"V5": [],
            "V6": [],
            "V7": [],
            "V8": [],
            "V9": [],
            "V10": [],
            "V11": [],
            "V12": [],
            "V13": [],
            "V14": [],
            "V15": [],
            "V16": [],
            "V17": [],
            "V18": [],
            "V19": [],
            "V20": [],
            "V21": [],
            "V22": [],
            "V23": [],
            "V24": [],
            "V25": [],
            "V26": [],
            "V27": [],
            "V28": [],
            "Amount": [],

        self.input_cols = [

        # Initial stats analysis
        self.statistical_analysis = None
        self.runtime_log = dict()

    def analyze_data(self, data: pd.DataFrame) -> None:
        # Perform a statistical analysis on the unprocessed data

        self.statistical_analysis =
            data, self.dtype_dict, {}, self.problem_definition

        # Instantiate post-training evaluation
        self.analysis_blocks = [

    def preprocess(self, data: pd.DataFrame) -> pd.DataFrame:
        # Preprocess and clean data"Cleaning the data")
        self.imputers = {}
        data = cleaner(

        # Time-series blocks

        return data

    def split(self, data: pd.DataFrame) -> Dict[str, pd.DataFrame]:
        # Split the data into training/testing splits"Splitting the data into train/test")
        train_test_data = MyCustomSplitter.MySplitter(
            data=data, pct_train=0.8, pct_dev=0.1, seed=1,

        return train_test_data

    def prepare(self, data: Dict[str, pd.DataFrame]) -> None:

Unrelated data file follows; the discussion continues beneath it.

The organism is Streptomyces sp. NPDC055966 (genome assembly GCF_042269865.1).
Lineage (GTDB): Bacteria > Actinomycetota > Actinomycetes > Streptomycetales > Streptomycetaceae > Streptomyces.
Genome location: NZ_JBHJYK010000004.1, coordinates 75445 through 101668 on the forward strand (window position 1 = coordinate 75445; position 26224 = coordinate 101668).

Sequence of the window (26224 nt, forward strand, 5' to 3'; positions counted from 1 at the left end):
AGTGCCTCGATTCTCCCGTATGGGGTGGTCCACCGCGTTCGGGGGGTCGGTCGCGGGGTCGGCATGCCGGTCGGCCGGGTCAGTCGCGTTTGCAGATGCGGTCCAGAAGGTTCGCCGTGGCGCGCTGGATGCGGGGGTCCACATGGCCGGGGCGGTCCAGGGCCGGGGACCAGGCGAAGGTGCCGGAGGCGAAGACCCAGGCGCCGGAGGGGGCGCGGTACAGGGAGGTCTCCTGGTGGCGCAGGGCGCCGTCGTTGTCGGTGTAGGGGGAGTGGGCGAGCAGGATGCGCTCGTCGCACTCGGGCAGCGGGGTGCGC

# Prepare encoders to featurize data

        self.mode = "train"

        if self.statistical_analysis is None:
            raise Exception("Please run analyze_data first")

        # Column to encoder mapping
        self.encoders = {
            "Class": BinaryEncoder(
                is_target=True, target_weights=self.statistical_analysis.target_weights
            "Time": NumericEncoder(),
            "V1": NumericEncoder(),
            "V2": NumericEncoder(),
            "V3": NumericEncoder(),
            "V4": NumericEncoder(),
            "V5": NumericEncoder(),
            "V6": NumericEncoder(),
            "V7": NumericEncoder(),
            "V8": NumericEncoder(),
            "V9": NumericEncoder(),
            "V10": NumericEncoder(),
            "V11": NumericEncoder(),
            "V12": NumericEncoder(),
            "V13": NumericEncoder(),
            "V14": NumericEncoder(),
            "V15": NumericEncoder(),
            "V16": NumericEncoder(),
            "V17": NumericEncoder(),
            "V18": NumericEncoder(),
            "V19": NumericEncoder(),
            "V20": NumericEncoder(),
            "V21": NumericEncoder(),
            "V22": NumericEncoder(),
            "V23": NumericEncoder(),